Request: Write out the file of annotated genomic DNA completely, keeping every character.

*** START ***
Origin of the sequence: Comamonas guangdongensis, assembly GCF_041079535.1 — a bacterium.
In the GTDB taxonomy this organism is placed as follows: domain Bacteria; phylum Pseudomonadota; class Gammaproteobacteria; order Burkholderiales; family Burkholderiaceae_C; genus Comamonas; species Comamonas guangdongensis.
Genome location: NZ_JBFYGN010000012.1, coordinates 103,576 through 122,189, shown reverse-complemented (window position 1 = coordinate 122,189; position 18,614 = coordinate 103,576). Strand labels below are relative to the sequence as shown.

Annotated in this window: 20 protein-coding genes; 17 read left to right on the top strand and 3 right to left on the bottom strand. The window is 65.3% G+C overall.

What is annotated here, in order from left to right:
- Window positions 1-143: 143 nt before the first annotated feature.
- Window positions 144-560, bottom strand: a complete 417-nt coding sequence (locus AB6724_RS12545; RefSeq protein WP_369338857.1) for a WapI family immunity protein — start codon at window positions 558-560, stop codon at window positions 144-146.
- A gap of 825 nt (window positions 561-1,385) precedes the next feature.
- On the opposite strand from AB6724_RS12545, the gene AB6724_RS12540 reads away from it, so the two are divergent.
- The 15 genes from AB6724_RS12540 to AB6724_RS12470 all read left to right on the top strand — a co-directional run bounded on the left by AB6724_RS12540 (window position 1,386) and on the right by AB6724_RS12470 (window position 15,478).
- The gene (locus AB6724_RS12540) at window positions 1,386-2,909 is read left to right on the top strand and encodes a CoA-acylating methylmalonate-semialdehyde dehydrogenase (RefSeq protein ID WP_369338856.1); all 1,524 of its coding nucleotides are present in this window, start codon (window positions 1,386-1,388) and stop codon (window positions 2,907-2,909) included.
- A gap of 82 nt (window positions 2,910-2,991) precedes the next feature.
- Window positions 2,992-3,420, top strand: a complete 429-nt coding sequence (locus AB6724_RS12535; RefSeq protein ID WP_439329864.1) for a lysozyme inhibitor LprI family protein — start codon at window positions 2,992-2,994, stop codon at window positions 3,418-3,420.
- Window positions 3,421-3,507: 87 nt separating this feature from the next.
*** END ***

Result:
Origin of the sequence: Comamonas guangdongensis, assembly GCF_041079535.1 — a bacterium.
In the GTDB taxonomy this organism is placed as follows: domain Bacteria; phylum Pseudomonadota; class Gammaproteobacteria; order Burkholderiales; family Burkholderiaceae_C; genus Comamonas; species Comamonas guangdongensis.
Genome location: NZ_JBFYGN010000012.1, coordinates 103,576 through 122,189, shown reverse-complemented (window position 1 = coordinate 122,189; position 18,614 = coordinate 103,576). Strand labels below are relative to the sequence as shown.

Annotated in this window: 20 protein-coding genes; 17 read left to right on the top strand and 3 right to left on the bottom strand. The window is 65.3% G+C overall.

What is annotated here, in order from left to right:
- Window positions 1-143: 143 nt before the first annotated feature.
- Window positions 144-560, bottom strand: a complete 417-nt coding sequence (locus AB6724_RS12545; RefSeq protein WP_369338857.1) for a WapI family immunity protein — start codon at window positions 558-560, stop codon at window positions 144-146.
- A gap of 825 nt (window positions 561-1,385) precedes the next feature.
- On the opposite strand from AB6724_RS12545, the gene AB6724_RS12540 reads away from it, so the two are divergent.
- The 15 genes from AB6724_RS12540 to AB6724_RS12470 all read left to right on the top strand — a co-directional run bounded on the left by AB6724_RS12540 (window position 1,386) and on the right by AB6724_RS12470 (window position 15,478).
- The gene (locus AB6724_RS12540) at window positions 1,386-2,909 is read left to right on the top strand and encodes a CoA-acylating methylmalonate-semialdehyde dehydrogenase (RefSeq protein ID WP_369338856.1); all 1,524 of its coding nucleotides are present in this window, start codon (window positions 1,386-1,388) and stop codon (window positions 2,907-2,909) included.
- A gap of 82 nt (window positions 2,910-2,991) precedes the next feature.
- Window positions 2,992-3,420, top strand: a complete 429-nt coding sequence (locus AB6724_RS12535; RefSeq protein ID WP_439329864.1) for a lysozyme inhibitor LprI family protein — start codon at window positions 2,992-2,994, stop codon at window positions 3,418-3,420.
- Window positions 3,421-3,507: 87 nt separating this feature from the next.